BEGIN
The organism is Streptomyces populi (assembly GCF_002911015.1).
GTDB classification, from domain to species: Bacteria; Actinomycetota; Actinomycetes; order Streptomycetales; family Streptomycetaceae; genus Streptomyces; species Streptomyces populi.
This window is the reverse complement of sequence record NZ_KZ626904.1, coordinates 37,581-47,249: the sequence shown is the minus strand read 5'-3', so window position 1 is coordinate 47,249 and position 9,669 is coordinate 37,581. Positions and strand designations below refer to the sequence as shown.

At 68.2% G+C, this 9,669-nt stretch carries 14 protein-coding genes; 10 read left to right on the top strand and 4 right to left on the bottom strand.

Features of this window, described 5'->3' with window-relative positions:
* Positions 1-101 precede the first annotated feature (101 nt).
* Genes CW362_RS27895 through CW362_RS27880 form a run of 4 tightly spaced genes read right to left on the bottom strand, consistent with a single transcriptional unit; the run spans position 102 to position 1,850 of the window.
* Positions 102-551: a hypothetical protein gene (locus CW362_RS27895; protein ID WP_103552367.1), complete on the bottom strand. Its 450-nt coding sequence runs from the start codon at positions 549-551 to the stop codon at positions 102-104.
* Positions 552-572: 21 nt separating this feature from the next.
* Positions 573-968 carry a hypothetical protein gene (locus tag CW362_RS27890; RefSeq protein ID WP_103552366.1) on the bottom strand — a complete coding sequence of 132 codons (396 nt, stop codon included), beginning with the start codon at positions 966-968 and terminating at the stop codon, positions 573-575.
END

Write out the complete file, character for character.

The organism is Streptomyces populi (assembly GCF_002911015.1).
GTDB classification, from domain to species: Bacteria; Actinomycetota; Actinomycetes; order Streptomycetales; family Streptomycetaceae; genus Streptomyces; species Streptomyces populi.
This window is the reverse complement of sequence record NZ_KZ626904.1, coordinates 37,581-47,249: the sequence shown is the minus strand read 5'-3', so window position 1 is coordinate 47,249 and position 9,669 is coordinate 37,581. Positions and strand designations below refer to the sequence as shown.

At 68.2% G+C, this 9,669-nt stretch carries 14 protein-coding genes; 10 read left to right on the top strand and 4 right to left on the bottom strand.

Features of this window, described 5'->3' with window-relative positions:
* Positions 1-101 precede the first annotated feature (101 nt).
* Genes CW362_RS27895 through CW362_RS27880 form a run of 4 tightly spaced genes read right to left on the bottom strand, consistent with a single transcriptional unit; the run spans position 102 to position 1,850 of the window.
* Positions 102-551: a hypothetical protein gene (locus CW362_RS27895; protein ID WP_103552367.1), complete on the bottom strand. Its 450-nt coding sequence runs from the start codon at positions 549-551 to the stop codon at positions 102-104.
* Positions 552-572: 21 nt separating this feature from the next.
* Positions 573-968 carry a hypothetical protein gene (locus tag CW362_RS27890; RefSeq protein ID WP_103552366.1) on the bottom strand — a complete coding sequence of 132 codons (396 nt, stop codon included), beginning with the start codon at positions 966-968 and terminating at the stop codon, positions 573-575.